One of the reasons Myriam decided to change job and become a CISO was her quest for a challenge. For a long time, information security was not a major concern in many hospitals, and they did not have the same maturity as organizations in more regulated sectors. Nowadays with the increasing number of attacks targeting hospitals such as ransomware, and with the new EU regulations such as the General Data Protection Regulation (GDPR) or the EU Directive on Security of Network and Information system (NISD), hospitals need to invest more in information security.
“Healthcare is the only industry where the threat from the inside is greater than the ones from the outside according to latest reports. When you see that human errors and internal threats do still have a significant impact, you understand that you have quite some work ahead”.
“Securing medical devices is also a considerable challenge. It is a niche domain where providers do not have much competition. It is therefore difficult to impose security requirements to them. This is paradoxical considering industrial systems such as medical systems can directly affect people life or death and at the same time are hard to patch and secure. To cope with those problems, I think cooperation is key. In the medical domain, we are trying to increase collaboration with all health actors including the ministry within Luxembourg; and in some neighboring countries such as France. We for example sometimes reuse relevant standards developed abroad. But cooperation demands a huge amount of time, and time is hard to find. In parallel, the European Union defined, in 2017, a Medical Device Regulation entering into force in May 2020 to handle the security issues related to these devices.”
Future of security will be built at two different dimensions, the organization level and EU/international level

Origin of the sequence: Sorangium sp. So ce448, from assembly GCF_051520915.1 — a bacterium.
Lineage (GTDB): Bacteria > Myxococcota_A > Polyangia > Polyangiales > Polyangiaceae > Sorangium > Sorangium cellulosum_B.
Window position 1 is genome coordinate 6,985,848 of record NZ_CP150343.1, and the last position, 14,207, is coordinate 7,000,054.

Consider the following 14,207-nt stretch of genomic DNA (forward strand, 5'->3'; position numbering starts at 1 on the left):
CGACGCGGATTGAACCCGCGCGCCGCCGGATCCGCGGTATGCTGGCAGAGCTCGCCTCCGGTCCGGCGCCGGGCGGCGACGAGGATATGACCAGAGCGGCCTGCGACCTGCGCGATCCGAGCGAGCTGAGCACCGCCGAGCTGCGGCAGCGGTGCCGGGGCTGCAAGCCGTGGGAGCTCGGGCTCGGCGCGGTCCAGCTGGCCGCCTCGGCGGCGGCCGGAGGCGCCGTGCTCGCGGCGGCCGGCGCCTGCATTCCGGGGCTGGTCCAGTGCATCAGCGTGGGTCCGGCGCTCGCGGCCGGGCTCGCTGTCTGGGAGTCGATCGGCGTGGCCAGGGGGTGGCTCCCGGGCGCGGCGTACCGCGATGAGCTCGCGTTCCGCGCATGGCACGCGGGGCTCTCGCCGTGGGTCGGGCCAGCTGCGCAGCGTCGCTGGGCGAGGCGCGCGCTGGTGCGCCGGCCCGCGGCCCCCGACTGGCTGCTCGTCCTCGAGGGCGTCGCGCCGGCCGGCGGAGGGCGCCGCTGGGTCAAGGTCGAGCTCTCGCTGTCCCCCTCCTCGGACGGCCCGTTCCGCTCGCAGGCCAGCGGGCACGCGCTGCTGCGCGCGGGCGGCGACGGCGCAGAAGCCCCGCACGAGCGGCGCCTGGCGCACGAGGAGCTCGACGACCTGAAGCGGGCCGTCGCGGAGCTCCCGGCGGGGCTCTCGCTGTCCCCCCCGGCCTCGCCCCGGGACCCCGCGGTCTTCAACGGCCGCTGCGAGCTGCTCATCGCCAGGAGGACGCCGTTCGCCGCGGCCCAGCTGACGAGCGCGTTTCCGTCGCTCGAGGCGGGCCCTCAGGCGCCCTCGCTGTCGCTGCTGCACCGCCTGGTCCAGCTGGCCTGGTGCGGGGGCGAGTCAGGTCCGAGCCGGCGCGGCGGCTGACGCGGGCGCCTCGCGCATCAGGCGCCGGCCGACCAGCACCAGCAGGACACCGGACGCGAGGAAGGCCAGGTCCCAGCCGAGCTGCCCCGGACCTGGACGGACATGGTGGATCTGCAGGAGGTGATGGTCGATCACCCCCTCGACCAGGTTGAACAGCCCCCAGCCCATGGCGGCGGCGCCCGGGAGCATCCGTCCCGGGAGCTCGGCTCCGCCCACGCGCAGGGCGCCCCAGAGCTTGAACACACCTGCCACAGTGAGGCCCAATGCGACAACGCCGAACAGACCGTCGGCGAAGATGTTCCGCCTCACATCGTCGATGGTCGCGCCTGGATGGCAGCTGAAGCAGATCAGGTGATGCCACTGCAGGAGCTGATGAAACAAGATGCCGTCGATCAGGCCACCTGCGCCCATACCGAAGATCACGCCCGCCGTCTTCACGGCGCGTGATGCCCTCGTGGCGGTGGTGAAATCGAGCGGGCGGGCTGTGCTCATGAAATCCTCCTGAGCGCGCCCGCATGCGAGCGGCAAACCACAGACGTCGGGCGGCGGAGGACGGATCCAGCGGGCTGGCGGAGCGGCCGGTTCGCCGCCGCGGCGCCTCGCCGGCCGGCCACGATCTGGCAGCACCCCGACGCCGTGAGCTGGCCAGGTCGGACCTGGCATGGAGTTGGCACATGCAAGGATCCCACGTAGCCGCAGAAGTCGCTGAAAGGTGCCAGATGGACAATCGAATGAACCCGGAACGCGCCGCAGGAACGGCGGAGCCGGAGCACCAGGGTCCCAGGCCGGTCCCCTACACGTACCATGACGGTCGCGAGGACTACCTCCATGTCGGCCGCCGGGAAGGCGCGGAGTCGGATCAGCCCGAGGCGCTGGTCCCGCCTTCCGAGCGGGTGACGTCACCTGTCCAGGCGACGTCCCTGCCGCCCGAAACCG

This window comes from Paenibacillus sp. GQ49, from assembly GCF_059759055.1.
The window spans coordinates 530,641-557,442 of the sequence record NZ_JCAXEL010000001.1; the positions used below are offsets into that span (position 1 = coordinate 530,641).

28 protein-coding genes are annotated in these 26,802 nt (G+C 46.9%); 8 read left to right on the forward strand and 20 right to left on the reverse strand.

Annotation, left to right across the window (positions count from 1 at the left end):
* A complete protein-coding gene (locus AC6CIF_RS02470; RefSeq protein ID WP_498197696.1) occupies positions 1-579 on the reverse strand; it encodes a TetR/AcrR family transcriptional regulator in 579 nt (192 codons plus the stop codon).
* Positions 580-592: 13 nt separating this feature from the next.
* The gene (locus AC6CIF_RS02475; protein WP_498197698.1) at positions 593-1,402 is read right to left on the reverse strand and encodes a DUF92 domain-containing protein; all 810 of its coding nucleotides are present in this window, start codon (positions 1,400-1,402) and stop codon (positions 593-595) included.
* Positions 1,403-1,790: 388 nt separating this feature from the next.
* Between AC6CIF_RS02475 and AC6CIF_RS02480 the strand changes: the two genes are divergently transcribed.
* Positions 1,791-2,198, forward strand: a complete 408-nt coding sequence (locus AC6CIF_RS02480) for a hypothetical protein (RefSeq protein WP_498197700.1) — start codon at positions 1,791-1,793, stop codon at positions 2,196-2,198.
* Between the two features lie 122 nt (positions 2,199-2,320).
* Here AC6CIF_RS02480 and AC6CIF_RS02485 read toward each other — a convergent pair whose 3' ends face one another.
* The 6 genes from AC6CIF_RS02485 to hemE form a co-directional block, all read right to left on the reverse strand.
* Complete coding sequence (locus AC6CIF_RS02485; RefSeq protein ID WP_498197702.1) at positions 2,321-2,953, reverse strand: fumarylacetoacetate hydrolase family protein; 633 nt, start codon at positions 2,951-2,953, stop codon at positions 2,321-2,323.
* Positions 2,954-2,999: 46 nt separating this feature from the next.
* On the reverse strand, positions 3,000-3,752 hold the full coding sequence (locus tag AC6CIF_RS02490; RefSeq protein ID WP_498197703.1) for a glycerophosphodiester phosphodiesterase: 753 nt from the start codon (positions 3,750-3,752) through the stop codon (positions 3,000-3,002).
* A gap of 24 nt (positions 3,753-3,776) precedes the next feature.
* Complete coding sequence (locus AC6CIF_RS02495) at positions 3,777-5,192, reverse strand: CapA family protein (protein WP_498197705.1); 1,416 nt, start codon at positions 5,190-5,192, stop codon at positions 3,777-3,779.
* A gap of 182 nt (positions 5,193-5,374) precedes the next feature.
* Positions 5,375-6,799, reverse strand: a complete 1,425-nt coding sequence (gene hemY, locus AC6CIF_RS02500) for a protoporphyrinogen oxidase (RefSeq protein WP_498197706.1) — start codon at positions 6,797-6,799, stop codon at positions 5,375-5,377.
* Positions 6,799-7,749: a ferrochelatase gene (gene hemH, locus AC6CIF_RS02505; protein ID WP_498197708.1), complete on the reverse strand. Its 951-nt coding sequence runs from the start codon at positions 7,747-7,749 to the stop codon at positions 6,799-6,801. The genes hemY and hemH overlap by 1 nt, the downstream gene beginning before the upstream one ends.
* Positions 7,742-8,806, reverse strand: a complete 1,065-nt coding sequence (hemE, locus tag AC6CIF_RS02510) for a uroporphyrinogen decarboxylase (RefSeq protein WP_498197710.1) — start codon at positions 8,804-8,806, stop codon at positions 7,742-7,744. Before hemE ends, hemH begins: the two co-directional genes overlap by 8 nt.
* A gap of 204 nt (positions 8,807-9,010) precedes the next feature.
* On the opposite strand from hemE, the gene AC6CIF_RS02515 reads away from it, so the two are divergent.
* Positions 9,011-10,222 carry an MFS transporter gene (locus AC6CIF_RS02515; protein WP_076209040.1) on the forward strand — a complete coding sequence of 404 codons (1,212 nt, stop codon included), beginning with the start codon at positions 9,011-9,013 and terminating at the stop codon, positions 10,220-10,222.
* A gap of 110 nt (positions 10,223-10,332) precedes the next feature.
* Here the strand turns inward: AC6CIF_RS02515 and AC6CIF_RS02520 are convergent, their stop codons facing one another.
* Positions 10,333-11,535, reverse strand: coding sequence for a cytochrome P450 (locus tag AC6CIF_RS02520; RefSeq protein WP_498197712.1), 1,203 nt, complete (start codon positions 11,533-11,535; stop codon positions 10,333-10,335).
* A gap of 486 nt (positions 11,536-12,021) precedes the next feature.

Cyber security is becoming strategic and the internet is the new battlefield; governments building cyber armies is a good example of that.
“Nowadays a cyber-attack can have national-scale effects. The cyber-attack on the Estonian Government in 2007 or the Ukraine hack in 2017 are only foretastes of what may happen in the future, especially now that all our systems get digitalized. In my point of view, security needs to be tackled not only in an organization (or in a consortium of organizations) but also at the EU and even international level. The new NISD will most likely be of great help. The NISD deals with defining an EU cooperation mechanism to respond to cyber incidents at the EU level. The Directive also defines critical infrastructures and the digital providers EU countries critically depend on. In our modern society, no country is self-sufficient, for example we all depend on each other for electricity, IT infrastructure etc. As such, collaboration at the EU level is particularly important though we probably still have a challenging journey ahead. In my experience, cooperation in a consortium of organization is already very challenging, as everyone have his or her own pride and fear of losing control. For me the main success factors are test, exercise and simulation.”
“Information security is about balance. Balance between security and productivity for example because productivity in hospitals saves lives that is why it should not be underestimated.”
“I think a CISO cannot rely solely on his/her technical skills. Sure he/she needs them, if nothing less for understanding threat agents’ techniques, but he or she also needs to understand the business side.”Read more stories and insights